Anxiety is one of the most common mental health conditions in adults today. But, it is also increasingly affecting teenagers.Unfortunately, it isn’t always easy to pick up on the signs of anxiety in teens. Most teenagers deal with a lot of different types of stress from school, relationships, activities, etc.
Yet, knowing when that typical stress crosses over into anxious thoughts is important. If it’s not handled properly, your teenager could develop an anxiety disorder or even fall into a depressed state.
The more you understand about these red flags, the sooner you can get your teen the help they might need.
With that in mind, let’s look at five of the most common signs of anxiety in teenagers.
1. Physical Signs
Some of the simpler symptoms to recognize in a teen struggling with anxiety issues are the physical ones.
Teenagers go through a lot of physical changes throughout their formative years. But, you know your teen better than anyone. Seeing strange physical changes or sudden signs that aren’t normal could be an indication of an anxiety issue.
A few of the most common physical signs include:
- Muscle tension
- Shaking or trembling
- Digestive issues
Many of these symptoms become extreme during an anxiety attack, which is when you’ll likely have an easier time noticing them.
2. Sleep Problems
Most teenagers could sleep for hours and hours if you let them. This is often due to their busy schedules, physical development, extracurricular activities, etc.
If your teen would typically sleep until noon on the weekends, but is having difficulty even falling asleep lately, it could be a sign of something more.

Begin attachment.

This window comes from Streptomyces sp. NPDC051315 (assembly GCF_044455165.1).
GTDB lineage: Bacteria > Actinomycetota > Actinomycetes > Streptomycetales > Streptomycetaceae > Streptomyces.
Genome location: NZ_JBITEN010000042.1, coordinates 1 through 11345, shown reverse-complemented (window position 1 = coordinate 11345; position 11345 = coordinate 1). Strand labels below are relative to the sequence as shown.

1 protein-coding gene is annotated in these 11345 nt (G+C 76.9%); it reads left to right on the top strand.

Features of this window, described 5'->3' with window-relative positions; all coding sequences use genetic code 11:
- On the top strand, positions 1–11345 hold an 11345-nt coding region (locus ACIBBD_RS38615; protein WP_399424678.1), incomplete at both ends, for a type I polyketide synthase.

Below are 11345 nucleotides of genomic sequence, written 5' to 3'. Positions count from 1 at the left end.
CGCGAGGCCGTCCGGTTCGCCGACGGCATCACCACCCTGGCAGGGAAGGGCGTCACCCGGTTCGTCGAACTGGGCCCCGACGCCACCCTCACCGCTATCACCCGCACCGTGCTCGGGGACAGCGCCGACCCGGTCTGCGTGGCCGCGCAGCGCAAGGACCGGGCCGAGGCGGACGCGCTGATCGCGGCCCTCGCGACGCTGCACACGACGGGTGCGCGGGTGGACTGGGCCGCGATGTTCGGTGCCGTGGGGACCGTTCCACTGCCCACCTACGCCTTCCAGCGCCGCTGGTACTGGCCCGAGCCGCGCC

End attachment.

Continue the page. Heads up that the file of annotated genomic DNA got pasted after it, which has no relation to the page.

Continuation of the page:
Anxiety tends to cause extreme emotional stress. This could cause insomnia in your teen, making it hard for them to get a restful night’s sleep. Of course, insomnia typically leads to feeling tired and fatigued all the time, too.
3. Lower Self-Esteem
Most teens who struggle with some type of anxiety disorder worry about things that are out of their control. As a result, they can think of worst case scenarios more often than not.
With teens, that often means they can assume their friends don’t like them, or they’re not going to be involved in a social situation, etc.
These thoughts and worries can easily lower a teenager’s self-esteem. If you’ve noticed that your teen has started to act down on themselves, or shares a lot of negative self-talk, it could be the result of the deep worry and anxious thoughts they’re having.
4. Difficulty Concentrating
While it’s not necessarily abnormal to have a teenager who is sometimes distracted, it’s a different story when they are having significant issues concentrating.
Again, you know your teen better than anyone. If they’re having a hard time concentrating or staying focused on things that usually don’t give them trouble, it could indicate that they have other things on their mind.
Anxiety disrupts the brain. It fills the mind with worry, changing the way your teen may react to certain situations.
If a teenager is struggling with anxiety, it’s not uncommon for them to lose focus elsewhere. This includes everything from school to regular conversations with friends and family.
5. Anxiety Attacks
Anxiety attacks usually occur when someone encounters a specific “trigger” or situation that enhances their stress and anxiety immediately. Most of the symptoms are physical. They include things like a rapid heartbeat, shortness of breath, and dizziness.
Anxiety attacks pass once the stress has been removed or the situation is over. But, they often indicate that your teen may be struggling with underlying anxious thoughts and worry all the time.
If your teenager has started to show any of these signs of anxiety, it’s important to get them to help quickly. Anxiety can get worse over time, especially if left unchallenged. Don’t be afraid to talk to them and express your concerns, without being forceful.
If you’re worried about your teenager and want to make sure they get the help they need to combat their anxiety, feel free to set up an appointment at New Milford Counseling Center.
We are here to work with your teen to discuss some of their anxious thoughts and feelings. We can help guide them through different techniques on how to manage their anxiety and take control of their life once more.